December 17, 2003
The funds will come under a grant signed Monday by U.S. Department of Labor Secretary Elaine Chao, which awards up to $8 million in Workforce Investment Act funds to help Alaska's seafood processing workers and fishermen who can no longer earn a living in an industry adversely affected by foreign trade.
"Alaskans in the commercial fishing industry are no strangers to extreme conditions. While they've endured the harsh weather, heavy workload and financial risks of fishing, they cannot be expected to bear the burden of unfair international trade practices on their own," Governor Murkowski said. "These funds will give those Alaskans who want it the opportunity to get the skills and training they need to find new employment opportunities in other industries," said the Governor.
"This is great news of Alaska's salmon fisherman who have faced a many hardships in recent years. I am pleased that this money is being released now with winter upon us. Our fisherman will be able to gain valuable job training as a result of this action," said Senator Ted Stevens upon learning of the grant program.
"This is an injection of good medicine for fishermen overexposed to today's unhealthy salmon market. This will provide at least some fishermen with a way to heal their economic wounds, not just watch the hemorrhage continue," said Senator Lisa Murkowski of the grant.
The grant award follows several years of effort by Governor Murkowski, who as a U.S. Senator along with Senator Ted Stevens in 2002 pursued an agreement between the White House and other federal agencies on a multi-faceted response to provide benefits to Alaskan fishermen, processing workers, and coastal communities over several years.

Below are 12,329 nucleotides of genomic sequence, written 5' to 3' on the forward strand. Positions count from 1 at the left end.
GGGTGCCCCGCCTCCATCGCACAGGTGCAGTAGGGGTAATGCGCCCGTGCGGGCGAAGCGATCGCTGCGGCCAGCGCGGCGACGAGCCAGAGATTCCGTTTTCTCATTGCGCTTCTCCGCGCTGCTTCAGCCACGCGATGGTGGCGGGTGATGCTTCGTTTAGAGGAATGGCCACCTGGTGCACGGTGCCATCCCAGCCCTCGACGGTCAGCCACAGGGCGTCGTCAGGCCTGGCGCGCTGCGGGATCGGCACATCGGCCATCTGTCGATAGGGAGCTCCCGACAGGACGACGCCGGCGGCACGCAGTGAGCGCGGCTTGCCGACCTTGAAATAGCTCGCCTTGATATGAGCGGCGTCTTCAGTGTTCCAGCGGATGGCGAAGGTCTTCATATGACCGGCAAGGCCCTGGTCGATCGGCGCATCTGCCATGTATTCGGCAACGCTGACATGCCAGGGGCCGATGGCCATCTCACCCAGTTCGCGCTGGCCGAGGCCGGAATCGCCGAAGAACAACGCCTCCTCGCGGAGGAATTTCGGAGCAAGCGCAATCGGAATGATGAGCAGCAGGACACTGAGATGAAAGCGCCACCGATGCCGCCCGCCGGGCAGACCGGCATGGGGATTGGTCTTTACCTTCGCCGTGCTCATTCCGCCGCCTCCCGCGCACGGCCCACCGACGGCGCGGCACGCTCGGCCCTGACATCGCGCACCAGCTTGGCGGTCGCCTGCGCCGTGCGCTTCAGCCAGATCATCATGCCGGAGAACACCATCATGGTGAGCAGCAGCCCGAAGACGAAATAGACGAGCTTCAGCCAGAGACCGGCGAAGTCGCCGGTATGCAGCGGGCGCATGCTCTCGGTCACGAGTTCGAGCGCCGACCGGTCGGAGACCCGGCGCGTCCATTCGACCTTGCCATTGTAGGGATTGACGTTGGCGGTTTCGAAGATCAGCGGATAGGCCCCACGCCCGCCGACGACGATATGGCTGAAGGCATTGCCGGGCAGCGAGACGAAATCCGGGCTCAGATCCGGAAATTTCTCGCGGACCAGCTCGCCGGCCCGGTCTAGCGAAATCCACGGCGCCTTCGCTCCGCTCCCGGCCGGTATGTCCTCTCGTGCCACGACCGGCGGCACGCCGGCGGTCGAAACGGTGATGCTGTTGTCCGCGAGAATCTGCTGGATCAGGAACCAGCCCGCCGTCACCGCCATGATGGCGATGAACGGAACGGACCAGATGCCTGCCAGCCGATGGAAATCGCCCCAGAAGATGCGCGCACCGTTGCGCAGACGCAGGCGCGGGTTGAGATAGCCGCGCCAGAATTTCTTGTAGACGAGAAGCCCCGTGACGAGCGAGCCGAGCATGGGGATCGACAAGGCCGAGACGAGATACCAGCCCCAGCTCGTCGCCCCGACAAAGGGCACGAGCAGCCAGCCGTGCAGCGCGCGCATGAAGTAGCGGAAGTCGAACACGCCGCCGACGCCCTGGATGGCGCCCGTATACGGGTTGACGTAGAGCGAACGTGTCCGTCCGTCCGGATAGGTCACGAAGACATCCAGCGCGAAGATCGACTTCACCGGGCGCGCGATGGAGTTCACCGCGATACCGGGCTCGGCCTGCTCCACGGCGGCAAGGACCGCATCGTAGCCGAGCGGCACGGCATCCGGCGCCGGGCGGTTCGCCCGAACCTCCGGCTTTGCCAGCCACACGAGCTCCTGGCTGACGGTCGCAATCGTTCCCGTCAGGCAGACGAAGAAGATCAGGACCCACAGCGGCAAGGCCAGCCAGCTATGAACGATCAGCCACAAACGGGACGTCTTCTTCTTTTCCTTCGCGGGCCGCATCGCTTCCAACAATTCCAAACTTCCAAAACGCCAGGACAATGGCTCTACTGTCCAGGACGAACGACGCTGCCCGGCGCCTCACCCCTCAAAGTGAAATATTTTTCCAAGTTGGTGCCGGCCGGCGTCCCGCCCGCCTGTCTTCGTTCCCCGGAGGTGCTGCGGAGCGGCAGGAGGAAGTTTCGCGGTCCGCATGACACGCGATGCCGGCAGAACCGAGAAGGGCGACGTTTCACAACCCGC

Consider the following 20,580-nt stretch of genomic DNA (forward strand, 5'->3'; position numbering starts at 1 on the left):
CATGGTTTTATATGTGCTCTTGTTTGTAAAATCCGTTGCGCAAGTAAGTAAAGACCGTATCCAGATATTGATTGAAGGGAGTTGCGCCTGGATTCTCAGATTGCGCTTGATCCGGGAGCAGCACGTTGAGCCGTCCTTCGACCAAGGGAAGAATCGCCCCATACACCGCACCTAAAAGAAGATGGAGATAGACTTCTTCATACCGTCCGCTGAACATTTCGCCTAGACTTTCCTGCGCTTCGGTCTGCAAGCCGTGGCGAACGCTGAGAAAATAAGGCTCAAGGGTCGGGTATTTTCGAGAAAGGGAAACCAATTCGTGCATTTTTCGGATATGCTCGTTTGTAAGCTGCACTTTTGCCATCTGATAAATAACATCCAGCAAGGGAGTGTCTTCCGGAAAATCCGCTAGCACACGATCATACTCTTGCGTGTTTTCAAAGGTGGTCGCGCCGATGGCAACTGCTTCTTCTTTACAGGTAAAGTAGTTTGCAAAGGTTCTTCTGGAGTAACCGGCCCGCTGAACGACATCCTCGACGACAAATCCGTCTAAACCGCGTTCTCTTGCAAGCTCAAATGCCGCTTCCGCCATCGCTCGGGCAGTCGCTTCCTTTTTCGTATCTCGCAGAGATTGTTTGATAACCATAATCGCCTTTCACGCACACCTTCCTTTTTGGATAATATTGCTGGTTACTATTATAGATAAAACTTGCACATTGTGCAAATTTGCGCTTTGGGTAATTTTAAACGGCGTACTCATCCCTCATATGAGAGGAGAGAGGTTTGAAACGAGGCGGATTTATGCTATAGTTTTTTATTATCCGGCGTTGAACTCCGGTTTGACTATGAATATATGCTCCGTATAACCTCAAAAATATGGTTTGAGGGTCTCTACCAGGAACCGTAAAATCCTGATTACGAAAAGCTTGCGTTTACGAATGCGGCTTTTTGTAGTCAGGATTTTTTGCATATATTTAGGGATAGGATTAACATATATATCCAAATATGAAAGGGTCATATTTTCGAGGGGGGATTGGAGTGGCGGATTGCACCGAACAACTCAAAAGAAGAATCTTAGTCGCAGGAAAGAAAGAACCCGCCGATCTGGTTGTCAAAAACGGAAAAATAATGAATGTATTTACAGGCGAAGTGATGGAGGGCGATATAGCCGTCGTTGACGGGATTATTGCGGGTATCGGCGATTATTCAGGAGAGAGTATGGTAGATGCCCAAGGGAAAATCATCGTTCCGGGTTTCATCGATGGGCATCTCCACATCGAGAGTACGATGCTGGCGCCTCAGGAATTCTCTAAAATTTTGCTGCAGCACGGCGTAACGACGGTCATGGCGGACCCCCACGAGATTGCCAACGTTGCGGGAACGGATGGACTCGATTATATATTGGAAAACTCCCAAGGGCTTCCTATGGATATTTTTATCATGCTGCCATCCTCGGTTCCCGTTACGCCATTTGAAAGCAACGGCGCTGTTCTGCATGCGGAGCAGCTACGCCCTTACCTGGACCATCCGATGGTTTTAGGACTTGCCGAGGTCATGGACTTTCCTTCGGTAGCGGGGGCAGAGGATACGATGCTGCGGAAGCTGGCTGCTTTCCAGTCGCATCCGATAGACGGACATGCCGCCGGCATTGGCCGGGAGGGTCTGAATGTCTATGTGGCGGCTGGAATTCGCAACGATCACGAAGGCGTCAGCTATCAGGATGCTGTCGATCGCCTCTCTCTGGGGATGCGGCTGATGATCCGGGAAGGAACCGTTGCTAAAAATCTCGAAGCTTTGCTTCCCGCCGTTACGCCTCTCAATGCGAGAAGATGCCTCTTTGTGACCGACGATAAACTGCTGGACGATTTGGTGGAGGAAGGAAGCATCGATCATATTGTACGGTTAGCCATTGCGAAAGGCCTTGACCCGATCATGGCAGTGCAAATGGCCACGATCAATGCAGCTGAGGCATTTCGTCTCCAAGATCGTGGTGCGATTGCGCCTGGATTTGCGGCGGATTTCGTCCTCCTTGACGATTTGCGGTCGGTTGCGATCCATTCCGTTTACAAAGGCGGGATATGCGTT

Two million dollars is being released initially to the Alaska Department of Labor and Workforce Development as a National Emergency Grant (NEG) with a total of up to $8 million coming to the department within a two-year period.
The Alaska Department of Labor and Workforce Development is responsible for administering federal employment and training programs. The grant proposal has several components:
A variety of intensive services will be made available through the 23 Alaska Job Centers located across the state. Fishermen, family members and industry processing workers who are eligible as dislocated workers from the salmon industry and who wish to pursue other ways of making a living will be provided a variety of employment, training, job search assistance, and relocation services with these funds.
The project will work in partnership with employers, trainers, other one-stop job center agencies, and vocational, secondary and post-secondary education to improve the opportunities for employment vital to the economy in Alaska's fishing and seafood processing communities.
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